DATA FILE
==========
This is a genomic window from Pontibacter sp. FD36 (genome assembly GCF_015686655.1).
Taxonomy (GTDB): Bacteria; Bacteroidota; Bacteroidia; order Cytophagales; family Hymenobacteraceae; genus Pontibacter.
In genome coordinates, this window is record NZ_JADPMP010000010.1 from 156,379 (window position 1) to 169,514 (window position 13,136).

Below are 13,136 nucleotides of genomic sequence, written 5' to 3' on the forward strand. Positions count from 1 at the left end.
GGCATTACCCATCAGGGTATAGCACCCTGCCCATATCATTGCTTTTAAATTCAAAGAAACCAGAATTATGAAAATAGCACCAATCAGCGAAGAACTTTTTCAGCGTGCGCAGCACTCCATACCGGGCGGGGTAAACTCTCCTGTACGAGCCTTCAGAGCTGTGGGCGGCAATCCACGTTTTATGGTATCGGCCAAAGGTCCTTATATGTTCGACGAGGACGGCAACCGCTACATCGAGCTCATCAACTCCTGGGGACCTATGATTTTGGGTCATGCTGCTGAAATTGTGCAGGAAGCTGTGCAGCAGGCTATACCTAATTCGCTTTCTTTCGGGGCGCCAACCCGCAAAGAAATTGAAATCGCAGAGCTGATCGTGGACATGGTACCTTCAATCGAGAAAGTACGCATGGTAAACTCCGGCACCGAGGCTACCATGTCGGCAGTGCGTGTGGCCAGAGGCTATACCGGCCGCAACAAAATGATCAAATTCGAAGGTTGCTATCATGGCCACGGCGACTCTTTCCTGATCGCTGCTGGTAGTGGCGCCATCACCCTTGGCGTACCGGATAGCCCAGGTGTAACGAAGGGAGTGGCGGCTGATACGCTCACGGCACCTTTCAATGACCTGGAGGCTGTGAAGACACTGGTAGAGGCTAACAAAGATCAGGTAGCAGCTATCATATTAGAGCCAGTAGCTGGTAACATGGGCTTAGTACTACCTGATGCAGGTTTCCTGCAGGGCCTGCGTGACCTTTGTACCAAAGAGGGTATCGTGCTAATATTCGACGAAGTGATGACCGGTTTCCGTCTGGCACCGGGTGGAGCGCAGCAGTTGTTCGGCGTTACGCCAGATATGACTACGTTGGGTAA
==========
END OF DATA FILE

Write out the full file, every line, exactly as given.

This is a genomic window from Pontibacter sp. FD36 (genome assembly GCF_015686655.1).
Taxonomy (GTDB): Bacteria; Bacteroidota; Bacteroidia; order Cytophagales; family Hymenobacteraceae; genus Pontibacter.
In genome coordinates, this window is record NZ_JADPMP010000010.1 from 156,379 (window position 1) to 169,514 (window position 13,136).

Below are 13,136 nucleotides of genomic sequence, written 5' to 3' on the forward strand. Positions count from 1 at the left end.
GGCATTACCCATCAGGGTATAGCACCCTGCCCATATCATTGCTTTTAAATTCAAAGAAACCAGAATTATGAAAATAGCACCAATCAGCGAAGAACTTTTTCAGCGTGCGCAGCACTCCATACCGGGCGGGGTAAACTCTCCTGTACGAGCCTTCAGAGCTGTGGGCGGCAATCCACGTTTTATGGTATCGGCCAAAGGTCCTTATATGTTCGACGAGGACGGCAACCGCTACATCGAGCTCATCAACTCCTGGGGACCTATGATTTTGGGTCATGCTGCTGAAATTGTGCAGGAAGCTGTGCAGCAGGCTATACCTAATTCGCTTTCTTTCGGGGCGCCAACCCGCAAAGAAATTGAAATCGCAGAGCTGATCGTGGACATGGTACCTTCAATCGAGAAAGTACGCATGGTAAACTCCGGCACCGAGGCTACCATGTCGGCAGTGCGTGTGGCCAGAGGCTATACCGGCCGCAACAAAATGATCAAATTCGAAGGTTGCTATCATGGCCACGGCGACTCTTTCCTGATCGCTGCTGGTAGTGGCGCCATCACCCTTGGCGTACCGGATAGCCCAGGTGTAACGAAGGGAGTGGCGGCTGATACGCTCACGGCACCTTTCAATGACCTGGAGGCTGTGAAGACACTGGTAGAGGCTAACAAAGATCAGGTAGCAGCTATCATATTAGAGCCAGTAGCTGGTAACATGGGCTTAGTACTACCTGATGCAGGTTTCCTGCAGGGCCTGCGTGACCTTTGTACCAAAGAGGGTATCGTGCTAATATTCGACGAAGTGATGACCGGTTTCCGTCTGGCACCGGGTGGAGCGCAGCAGTTGTTCGGCGTTACGCCAGATATGACTACGTTGGGTAA